A student in the Iowa Writers' Workshop, the country's oldest creative writing program. Ryan Foley/AP

Departing from a focus on pure craft, more schools are helping students learn how to turn a profit.

“If you’re already worried about publishing, you’re not serious,” sniffed my writing professor—whose own work was regularly featured in The Paris Review and Harper’s.

Finishing my graduate creative writing degree in the 1980s, I didn’t even know how to craft a cover letter to submit pages I’d spent two years perfecting.  Another professor I hounded helped me land an assistant job at a magazine, which led to my freelance journalism career.

Later, teaching feature writing at a journalism school in the 1990s, I invented the course I had needed to take years earlier. The goal was to write and sell a great piece by the end of class.

Yet my boss insisted I drop short assignments in favor of an 8,000-word term paper.

“Nobody will publish such long pieces,” I argued. “Students learn to write better at a restricted length that editors might buy.”

“We’re not a trade school,” he snapped.

I eventually left that program. Alas, U.S. graduate writing programs have long ignored employment concerns while their students went into debt in hopes of future success. Fifty-four percent of traditionally published authors and 80 percent of those who self-publish earn less than $1,000 a year for their work, according to a 2014 survey. And no wonder: My alma mater, New York University, discouraged any discussion of financial aspects of the field.

Has anything changed? Asking colleagues and recent graduates struck a nerve.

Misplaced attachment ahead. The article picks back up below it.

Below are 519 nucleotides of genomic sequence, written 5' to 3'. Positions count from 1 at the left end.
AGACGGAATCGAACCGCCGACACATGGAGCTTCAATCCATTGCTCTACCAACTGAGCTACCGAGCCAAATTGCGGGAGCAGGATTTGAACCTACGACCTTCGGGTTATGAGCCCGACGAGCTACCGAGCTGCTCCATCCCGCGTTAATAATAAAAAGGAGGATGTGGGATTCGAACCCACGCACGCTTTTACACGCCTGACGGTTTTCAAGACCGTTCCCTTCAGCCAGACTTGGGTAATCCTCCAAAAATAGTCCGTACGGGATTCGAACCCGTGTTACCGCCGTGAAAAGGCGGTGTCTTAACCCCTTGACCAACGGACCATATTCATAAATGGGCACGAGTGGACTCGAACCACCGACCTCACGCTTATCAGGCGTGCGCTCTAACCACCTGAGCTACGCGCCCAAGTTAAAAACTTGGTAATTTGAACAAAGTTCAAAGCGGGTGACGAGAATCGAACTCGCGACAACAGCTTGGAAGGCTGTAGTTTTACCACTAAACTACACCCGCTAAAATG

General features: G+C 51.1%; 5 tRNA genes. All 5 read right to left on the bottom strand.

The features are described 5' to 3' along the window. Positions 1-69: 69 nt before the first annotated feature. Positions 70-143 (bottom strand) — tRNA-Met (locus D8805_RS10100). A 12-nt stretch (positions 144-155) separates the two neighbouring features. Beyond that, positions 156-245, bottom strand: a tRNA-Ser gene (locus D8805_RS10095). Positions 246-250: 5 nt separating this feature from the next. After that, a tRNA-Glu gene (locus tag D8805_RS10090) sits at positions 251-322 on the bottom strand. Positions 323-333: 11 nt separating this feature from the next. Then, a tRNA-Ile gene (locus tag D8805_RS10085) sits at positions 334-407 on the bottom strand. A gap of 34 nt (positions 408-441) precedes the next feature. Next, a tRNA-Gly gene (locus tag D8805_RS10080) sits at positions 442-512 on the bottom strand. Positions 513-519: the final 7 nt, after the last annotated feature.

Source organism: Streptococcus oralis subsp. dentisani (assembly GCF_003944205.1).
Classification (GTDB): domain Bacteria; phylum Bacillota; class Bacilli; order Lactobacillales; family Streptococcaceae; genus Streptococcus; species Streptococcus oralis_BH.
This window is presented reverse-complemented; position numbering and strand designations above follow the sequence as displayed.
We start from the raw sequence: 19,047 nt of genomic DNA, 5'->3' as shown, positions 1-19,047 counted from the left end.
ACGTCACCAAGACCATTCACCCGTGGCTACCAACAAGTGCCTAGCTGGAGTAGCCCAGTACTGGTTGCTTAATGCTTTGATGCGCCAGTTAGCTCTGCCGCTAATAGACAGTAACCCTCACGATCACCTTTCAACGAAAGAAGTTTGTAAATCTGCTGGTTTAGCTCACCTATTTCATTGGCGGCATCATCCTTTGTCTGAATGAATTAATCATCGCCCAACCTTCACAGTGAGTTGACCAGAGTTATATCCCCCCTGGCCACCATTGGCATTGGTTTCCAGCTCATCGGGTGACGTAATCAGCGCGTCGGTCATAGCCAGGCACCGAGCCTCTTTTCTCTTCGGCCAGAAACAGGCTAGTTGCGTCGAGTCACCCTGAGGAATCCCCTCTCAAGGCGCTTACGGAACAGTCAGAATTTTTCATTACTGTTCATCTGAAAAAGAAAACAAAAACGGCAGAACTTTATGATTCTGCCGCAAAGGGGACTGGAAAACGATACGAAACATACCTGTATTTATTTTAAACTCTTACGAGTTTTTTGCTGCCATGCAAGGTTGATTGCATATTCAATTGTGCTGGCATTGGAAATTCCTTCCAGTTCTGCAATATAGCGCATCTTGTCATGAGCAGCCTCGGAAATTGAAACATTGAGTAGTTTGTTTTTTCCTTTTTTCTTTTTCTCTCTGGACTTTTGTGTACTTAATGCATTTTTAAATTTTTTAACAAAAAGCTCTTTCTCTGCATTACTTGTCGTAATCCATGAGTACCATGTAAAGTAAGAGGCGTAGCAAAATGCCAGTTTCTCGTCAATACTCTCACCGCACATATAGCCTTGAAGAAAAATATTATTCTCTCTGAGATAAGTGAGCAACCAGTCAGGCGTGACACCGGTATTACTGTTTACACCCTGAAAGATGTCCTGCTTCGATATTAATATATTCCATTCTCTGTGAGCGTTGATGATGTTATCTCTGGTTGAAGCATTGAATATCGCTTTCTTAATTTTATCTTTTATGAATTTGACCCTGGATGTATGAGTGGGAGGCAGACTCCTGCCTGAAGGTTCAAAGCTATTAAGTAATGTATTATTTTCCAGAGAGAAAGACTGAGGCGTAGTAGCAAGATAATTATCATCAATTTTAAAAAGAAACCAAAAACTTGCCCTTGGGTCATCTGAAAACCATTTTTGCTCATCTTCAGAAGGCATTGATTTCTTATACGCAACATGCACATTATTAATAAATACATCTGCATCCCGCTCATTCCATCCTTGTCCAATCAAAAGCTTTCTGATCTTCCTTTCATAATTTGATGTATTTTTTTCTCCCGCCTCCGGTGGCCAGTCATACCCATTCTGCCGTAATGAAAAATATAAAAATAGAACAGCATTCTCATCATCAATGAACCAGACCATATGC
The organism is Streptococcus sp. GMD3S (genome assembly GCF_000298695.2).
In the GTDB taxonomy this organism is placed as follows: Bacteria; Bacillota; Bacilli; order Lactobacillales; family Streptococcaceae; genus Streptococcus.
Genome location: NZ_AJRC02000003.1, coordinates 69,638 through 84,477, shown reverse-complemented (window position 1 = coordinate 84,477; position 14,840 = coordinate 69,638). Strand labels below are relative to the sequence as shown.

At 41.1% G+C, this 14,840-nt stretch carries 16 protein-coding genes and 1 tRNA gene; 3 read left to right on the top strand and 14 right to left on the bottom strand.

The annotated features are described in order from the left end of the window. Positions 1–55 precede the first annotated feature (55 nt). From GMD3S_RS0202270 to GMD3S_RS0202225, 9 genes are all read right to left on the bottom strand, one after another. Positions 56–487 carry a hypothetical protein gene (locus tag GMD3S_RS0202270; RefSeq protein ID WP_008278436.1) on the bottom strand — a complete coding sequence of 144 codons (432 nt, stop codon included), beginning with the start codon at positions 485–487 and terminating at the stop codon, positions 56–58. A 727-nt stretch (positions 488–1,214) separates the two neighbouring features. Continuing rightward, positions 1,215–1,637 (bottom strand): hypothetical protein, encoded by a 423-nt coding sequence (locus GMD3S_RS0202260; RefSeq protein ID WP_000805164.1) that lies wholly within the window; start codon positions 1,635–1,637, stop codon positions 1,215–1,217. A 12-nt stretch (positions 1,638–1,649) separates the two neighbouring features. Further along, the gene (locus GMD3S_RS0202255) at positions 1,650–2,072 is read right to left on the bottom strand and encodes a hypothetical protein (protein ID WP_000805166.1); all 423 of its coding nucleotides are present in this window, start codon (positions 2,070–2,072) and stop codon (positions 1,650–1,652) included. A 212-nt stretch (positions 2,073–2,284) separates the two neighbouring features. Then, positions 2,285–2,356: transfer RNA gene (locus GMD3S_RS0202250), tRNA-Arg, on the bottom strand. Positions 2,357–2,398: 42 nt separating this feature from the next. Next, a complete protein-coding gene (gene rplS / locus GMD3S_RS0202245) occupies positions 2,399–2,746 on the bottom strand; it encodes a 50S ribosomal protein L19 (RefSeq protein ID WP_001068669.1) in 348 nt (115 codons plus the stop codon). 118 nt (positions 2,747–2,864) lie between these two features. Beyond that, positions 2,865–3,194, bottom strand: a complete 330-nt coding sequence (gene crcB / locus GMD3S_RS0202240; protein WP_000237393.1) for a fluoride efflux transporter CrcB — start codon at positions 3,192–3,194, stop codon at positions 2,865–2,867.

“My program put no effort into publishing,” says Lucy Huber, a 2013 University of North Carolina MFA grad paying off $12,000 in student loans. “It’s frustrating that I still have little idea how to get published.”

“There was admiration for students who didn’t submit work. Someone trying [to get published] meant they were more focused on an audience than the purity of writing,” says Jackie Sizemore, a 2016 Boise State University MFA graduate. “Earning money from writing was seen as this unnecessary dream.”

Boise State funded Sizemore’s $10,450-a-year program, and she tutored to cover the costs of her Idaho relocation and expenses. Waiting years to publish didn’t line up with her financial reality. “I’ve gravitated to internet groups for freelancing info,” she says.

Academic instruction in fiction, nonfiction, and poetry has surged in popularity over the past four decades. In 1975, there were 15 creative writing MFA programs; now there are more than 200. Many journalism schools teach creative nonfiction or literary reportage as well, for a cost of up to $45,000 per year (plus expenses). So why the lack of guidance on how to make a living?

Faculty member and author Mary Karr speaks at the 50th anniversary of Syracuse University's creative writing program celebration in 2012. (Charles Sykes/AP)